• Chemistry: Cu3SO4(OH)4, Copper Sulfate Hydroxide.
  • Class: Sulfates
  • Uses: A minor ore of copper and as mineral specimens.
  • Specimens

Antlerite has been an important ore of copper and forms nice mineral specimens. It typically forms tabular to acicular or fibrous crystals. The acicular crystals often form aggregates of randomly organized coatings and tufts. Its green color is usually a deep and attractive shade. It is formed from the oxidation of copper ore minerals along with other oxidation zone minerals. Once thought to be a rare mineral, antlerite was discovered to be the chief ore at the Chuquicamata copper mines in Chile. Since then its presence has been confirmed at several other copper mines around the world.

Antlerite is similar to other green copper minerals that form in oxidation zones such as the carbonate mineral malachite, the halide mineral atacamite and the closely related sulfate mineral brochantite. This brings up a number of identification problems. Acicular malachite will effervesce in warm hydrochloric acid and antlerite will not. Atacamite is slightly softer and is usually less transparent. Brochantite is all but indistinguishable by ordinary means although its terminations are typically more rounded than the terminations of antlerite.


  • Color is a bright emerald green or dark green to almost black.
  • Luster is vitreous.
  • Transparency: Crystals are transparent to translucent.
  • Crystal System is orthorhombic; 2/m 2/m 2/m
  • Crystal Habits include small tabular crystals and acicular or fibrous crystal aggregates that form into coatings and tufts. Also found in veins and as reniform, massive or granular specimens.
  • Cleavage is perfect in one direction and poor in another.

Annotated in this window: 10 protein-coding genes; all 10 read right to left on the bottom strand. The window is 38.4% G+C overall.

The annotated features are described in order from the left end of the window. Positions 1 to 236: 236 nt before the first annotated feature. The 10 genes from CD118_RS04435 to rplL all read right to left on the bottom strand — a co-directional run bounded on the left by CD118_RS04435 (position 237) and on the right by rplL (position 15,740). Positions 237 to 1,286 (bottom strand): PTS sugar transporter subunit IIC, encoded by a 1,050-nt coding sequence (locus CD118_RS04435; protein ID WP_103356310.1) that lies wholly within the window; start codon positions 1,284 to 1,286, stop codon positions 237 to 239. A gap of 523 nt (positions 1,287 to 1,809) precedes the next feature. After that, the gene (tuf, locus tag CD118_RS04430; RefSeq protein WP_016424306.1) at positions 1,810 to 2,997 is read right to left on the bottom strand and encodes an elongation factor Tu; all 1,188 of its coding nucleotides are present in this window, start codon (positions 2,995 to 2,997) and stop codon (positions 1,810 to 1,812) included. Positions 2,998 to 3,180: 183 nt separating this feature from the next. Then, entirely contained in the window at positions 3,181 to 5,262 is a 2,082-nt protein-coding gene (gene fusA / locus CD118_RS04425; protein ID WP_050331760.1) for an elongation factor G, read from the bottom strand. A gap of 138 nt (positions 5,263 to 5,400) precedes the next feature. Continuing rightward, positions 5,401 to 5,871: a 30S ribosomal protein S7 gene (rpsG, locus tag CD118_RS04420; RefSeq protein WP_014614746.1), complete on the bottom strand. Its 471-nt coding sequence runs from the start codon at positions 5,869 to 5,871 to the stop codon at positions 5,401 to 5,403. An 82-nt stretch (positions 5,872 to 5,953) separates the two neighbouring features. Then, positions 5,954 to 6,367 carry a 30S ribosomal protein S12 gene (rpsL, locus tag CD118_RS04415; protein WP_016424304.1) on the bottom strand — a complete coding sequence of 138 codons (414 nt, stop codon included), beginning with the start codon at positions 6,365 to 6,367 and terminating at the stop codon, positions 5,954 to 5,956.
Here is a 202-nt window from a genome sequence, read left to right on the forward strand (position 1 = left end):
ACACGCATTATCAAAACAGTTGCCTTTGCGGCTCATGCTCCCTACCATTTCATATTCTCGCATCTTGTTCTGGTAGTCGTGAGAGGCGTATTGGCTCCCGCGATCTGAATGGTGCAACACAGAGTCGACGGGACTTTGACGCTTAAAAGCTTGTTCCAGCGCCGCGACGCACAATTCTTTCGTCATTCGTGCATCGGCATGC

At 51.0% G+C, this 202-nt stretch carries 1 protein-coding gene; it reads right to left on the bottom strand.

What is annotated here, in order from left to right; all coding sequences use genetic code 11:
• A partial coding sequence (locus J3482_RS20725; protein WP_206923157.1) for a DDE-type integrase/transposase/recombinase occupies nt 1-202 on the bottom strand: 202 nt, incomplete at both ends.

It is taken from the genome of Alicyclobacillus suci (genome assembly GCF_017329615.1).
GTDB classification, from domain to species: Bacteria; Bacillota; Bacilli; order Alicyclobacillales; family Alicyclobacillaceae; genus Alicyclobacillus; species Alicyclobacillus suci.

• Fracture is uneven.
  • Hardness is 3.5
  • Specific Gravity is approximately 3.9 (above average for translucent minerals)
  • Streak is pale green.
  • Other Characteristics: Does not effervesce in hydrochloric acid and crystals can be vertically striated.
  • Associated Minerals are limonite, brochantite, cuprite, malachite, gypsum, chalcanthite, atacamite and azurite.
  • Notable Occurrences include Chuquicamata, Chile; Mexico and the Antler mine (from where it gets its name) and Bisbee, Arizona, Nevada, California, New Mexico and Utah, USA.
  • Best Field Indicators are crystal habit, associations, hardness, cleavage, non-reaction to hydrochloric acid and color.
ANTLERITE specimens:
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ANTLERITE specimen anl-1
$ 49.00
Dims: 1.9 x 1.1 x 0.8" (4.9 x 2.9 x 2.0 cm)
Wt: 1.0 oz. (28 g)
Mex-Tex Mine, Bingham, Socorro County, New Mexico, U.S.A.
A crust of tiny, intergrown Antlerite crystals rests on the quartz base of this thumbnail specimen. These crystals do not exceed 0.1" (3 mm) in length and are in good condition, though a few spots of damage are obvious. The crystals are generally acicular and fibrous, and their form is not well defined, if at all. They have a moderately pale green color and a dull, silky luster, and are essentially opaque- actually, the crust strongly resembles malachite. The quartz base on which they rest is actually a partial druse that shows good hexagonal form.